Malaria is caused by the Plasmodium parasite and is transmitted by female Anopheles mosquitoes which bite between dusk and dawn. People infected with malaria often experience fever, chills and flu-like illness at first. Left untreated, the disease can lead to severe complications and, in some cases, death.
About 3.2 billion people – almost half of the world’s population – are at risk of malaria.
214 million malaria cases reported worldwide in 2015.
37% global decrease in malaria incidence between 2000 and 2015.
60% decrease in global malaria mortality rates between 2000 and 2015.
The number of malaria cases globally fell from an estimated 262 million in 2000 (range: 205– 316 million), to 214 million in 2015 (range: 149–303 million), a decline of 18%. Most cases in 2015 are estimated to have occurred in the WHO African Region (88%), followed by the WHO South-East Asia Region (10%) and the WHO Eastern Mediterranean Region (2%).
The number of malaria deaths globally fell from an estimated 839 000 in 2000 (range: 653 000–1.1 million), to 438 000 in 2015 (range: 236 000–635 000), a decline of 48%. Most deaths in 2015 were in the WHO African Region (90%), followed by the WHO South-East Asia Region (7%) and the WHO Eastern Mediterranean Region (2%). The malaria mortality rate, which takes into account population growth, is estimated to have decreased by 60% globally between 2000 and 2015.
Four of these – P. falciparum, P. vivax, P. malariae and P. ovale – are human malaria species that are spread from one person to another via the bite of female mosquitoes of the genus Anopheles.
There are about 400 different species of Anopheles mosquitoes, but only 30 of these are vectors of major importance. In recent years, human cases of malaria due to P. knowlesi have been recorded – this species causes malaria among monkeys in certain forested areas of South-East Asia. Current information suggests that P. knowlesi malaria is not spread from person to person, but rather occurs in people when an Anopheles mosquito infected by a monkey then bites and infects humans (zoonotic transmission).
P. falciparum and P. vivax are the most prevalent, and P. falciparum is the most dangerous, with the highest rates of complications and mortality. This deadly form of malaria is a serious public health concern in most countries in sub-Saharan Africa.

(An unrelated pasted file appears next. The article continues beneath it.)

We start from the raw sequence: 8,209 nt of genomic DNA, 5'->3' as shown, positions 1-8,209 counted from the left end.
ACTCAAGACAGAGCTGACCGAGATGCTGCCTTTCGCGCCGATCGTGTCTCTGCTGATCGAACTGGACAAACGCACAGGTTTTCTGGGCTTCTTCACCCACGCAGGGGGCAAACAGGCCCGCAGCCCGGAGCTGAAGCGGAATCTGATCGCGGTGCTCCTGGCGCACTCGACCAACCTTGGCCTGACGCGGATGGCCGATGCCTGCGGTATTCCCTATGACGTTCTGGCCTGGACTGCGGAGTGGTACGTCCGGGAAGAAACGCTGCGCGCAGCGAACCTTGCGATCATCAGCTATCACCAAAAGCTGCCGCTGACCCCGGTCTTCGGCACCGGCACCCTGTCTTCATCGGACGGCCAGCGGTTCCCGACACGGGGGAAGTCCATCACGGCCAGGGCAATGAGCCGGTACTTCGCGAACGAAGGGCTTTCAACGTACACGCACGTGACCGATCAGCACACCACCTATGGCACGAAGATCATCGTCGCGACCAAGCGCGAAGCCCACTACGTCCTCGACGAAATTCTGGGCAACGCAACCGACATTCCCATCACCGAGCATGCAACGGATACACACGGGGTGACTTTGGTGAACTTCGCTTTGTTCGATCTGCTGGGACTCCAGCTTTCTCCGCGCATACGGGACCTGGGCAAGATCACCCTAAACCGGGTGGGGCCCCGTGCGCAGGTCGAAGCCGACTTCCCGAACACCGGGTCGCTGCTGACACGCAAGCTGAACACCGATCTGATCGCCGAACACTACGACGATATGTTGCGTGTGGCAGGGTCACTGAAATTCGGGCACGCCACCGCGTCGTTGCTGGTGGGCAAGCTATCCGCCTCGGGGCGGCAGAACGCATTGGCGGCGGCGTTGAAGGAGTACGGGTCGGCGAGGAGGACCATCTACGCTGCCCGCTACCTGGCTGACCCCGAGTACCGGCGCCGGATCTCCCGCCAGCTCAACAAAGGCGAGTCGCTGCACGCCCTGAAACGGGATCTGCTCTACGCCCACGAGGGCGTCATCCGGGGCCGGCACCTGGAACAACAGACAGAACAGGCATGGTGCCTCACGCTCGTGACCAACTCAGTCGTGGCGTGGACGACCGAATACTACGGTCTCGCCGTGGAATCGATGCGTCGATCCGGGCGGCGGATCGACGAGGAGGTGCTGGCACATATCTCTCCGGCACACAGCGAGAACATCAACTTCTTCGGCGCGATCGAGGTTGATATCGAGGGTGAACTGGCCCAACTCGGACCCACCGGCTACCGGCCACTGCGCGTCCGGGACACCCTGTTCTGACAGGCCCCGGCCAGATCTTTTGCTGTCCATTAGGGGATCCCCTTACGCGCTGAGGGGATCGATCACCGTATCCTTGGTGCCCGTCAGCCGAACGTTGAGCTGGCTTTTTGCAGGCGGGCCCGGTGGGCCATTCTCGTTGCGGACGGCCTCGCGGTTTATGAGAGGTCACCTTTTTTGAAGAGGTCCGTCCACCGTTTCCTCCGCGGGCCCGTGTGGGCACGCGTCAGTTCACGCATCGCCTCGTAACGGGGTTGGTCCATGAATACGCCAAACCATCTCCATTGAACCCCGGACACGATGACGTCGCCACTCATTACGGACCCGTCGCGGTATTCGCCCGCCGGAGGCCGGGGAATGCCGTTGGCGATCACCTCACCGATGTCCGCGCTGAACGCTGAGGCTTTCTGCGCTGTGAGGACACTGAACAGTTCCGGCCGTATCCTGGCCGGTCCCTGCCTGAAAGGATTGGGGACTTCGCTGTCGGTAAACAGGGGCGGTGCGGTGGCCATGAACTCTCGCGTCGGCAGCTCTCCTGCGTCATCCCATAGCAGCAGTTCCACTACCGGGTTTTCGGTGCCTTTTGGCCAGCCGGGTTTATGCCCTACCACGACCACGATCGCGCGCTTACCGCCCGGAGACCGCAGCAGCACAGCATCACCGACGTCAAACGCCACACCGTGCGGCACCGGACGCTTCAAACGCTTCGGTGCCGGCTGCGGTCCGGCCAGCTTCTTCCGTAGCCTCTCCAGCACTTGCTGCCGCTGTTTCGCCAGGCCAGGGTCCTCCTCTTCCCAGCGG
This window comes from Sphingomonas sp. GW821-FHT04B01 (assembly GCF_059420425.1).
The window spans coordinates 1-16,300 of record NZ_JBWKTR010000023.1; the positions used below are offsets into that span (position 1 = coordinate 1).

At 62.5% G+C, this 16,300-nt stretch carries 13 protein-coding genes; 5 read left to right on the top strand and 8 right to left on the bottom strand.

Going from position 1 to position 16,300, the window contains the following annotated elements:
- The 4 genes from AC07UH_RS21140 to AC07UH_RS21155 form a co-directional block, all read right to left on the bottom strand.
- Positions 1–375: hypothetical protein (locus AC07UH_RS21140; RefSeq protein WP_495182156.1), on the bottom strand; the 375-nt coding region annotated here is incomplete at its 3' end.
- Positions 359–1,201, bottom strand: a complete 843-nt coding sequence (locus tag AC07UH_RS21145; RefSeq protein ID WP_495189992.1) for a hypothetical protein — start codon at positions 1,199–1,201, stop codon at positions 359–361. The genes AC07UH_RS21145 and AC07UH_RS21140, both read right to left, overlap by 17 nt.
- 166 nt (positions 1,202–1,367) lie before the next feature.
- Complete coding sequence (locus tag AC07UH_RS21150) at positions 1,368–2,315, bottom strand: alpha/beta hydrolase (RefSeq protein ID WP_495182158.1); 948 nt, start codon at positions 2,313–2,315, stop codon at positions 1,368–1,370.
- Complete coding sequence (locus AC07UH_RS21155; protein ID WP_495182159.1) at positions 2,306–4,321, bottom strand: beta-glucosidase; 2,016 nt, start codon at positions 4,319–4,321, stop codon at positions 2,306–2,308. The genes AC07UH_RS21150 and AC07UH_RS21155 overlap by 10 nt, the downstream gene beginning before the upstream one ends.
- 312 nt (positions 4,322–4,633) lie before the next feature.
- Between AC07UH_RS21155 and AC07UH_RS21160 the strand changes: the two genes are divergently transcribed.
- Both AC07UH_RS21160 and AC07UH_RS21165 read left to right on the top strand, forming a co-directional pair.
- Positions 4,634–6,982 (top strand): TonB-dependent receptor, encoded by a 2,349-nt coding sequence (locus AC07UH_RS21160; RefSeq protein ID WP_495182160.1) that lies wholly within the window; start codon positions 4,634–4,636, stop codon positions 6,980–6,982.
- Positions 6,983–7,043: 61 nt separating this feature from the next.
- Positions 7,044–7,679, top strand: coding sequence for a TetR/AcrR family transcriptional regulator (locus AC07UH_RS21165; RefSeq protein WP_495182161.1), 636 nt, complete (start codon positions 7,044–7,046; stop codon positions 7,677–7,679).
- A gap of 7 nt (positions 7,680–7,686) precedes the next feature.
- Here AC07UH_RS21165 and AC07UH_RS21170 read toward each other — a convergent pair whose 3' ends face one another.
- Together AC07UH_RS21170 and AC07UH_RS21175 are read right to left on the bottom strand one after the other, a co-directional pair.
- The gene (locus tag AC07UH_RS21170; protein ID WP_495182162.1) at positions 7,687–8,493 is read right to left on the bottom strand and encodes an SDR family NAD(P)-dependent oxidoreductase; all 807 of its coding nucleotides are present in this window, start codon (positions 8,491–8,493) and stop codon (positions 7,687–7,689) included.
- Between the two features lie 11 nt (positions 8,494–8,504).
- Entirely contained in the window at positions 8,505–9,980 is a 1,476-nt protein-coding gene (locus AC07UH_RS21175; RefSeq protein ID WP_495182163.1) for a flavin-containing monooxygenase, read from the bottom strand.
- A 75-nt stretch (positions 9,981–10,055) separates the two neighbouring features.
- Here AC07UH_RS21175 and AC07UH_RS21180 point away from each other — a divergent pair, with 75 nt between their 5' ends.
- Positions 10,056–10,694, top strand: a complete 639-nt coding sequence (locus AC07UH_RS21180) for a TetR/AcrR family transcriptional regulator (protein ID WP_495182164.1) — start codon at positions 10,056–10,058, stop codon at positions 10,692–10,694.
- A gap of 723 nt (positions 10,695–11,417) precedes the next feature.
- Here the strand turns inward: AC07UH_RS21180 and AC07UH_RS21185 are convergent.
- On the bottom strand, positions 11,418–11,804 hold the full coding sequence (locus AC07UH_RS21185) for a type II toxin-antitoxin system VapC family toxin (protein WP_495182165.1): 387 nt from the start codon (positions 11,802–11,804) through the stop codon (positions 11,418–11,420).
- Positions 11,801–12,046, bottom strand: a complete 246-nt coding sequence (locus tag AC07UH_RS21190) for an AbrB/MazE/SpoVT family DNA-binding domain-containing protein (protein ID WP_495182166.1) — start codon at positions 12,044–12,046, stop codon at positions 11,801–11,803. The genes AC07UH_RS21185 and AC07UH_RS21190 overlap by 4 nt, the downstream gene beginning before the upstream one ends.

An increasing number of countries are moving towards elimination of malaria. Whereas only 13 countries were estimated to have fewer than 1000 malaria cases in 2000, 33 countries are estimated to have achieved this milestone in 2015.
Global financing for malaria control increased from an estimated US$ 960 million in 2005 to US$ 2.5 billion in 2014.
To address remaining challenges in global malaria control and elimination, WHO has developed the Global Technical Strategy for Malaria 2016-2030. Adopted by the World Health Assembly in May 2015, the strategy provides a technical framework for all endemic countries as they work towards malaria control and elimination. This Global Technical Strategy sets ambitious but achievable goals for 2030, including: reducing malaria case incidence by at least 90%; reducing malaria mortality rates by at least 90%; eliminating malaria in at least 35 countries; preventing a resurgence of malaria in all countries that are malaria-free. To achieve these targets, annual funding for malaria will need to triple over the next 15-year period, from US$ 2.7 billion (current level of spending) to US$ 8.7 billion by 2030.
International travellers could be at risk of malaria infection in 97 countries around the world, mostly in Africa, Asia and the Americas.
Prevention of mosquito bites between dusk and dawn is the first line of defence against malaria. Measures to prevent mosquito bites include sleeping under long-lasting insecticidal nets, and using protective clothing and insect repellents. Depending on the malaria risk in the area to be visited, international travellers may also need to take preventive medication (chemoprophylaxis) prior to, during, and upon return from their travel.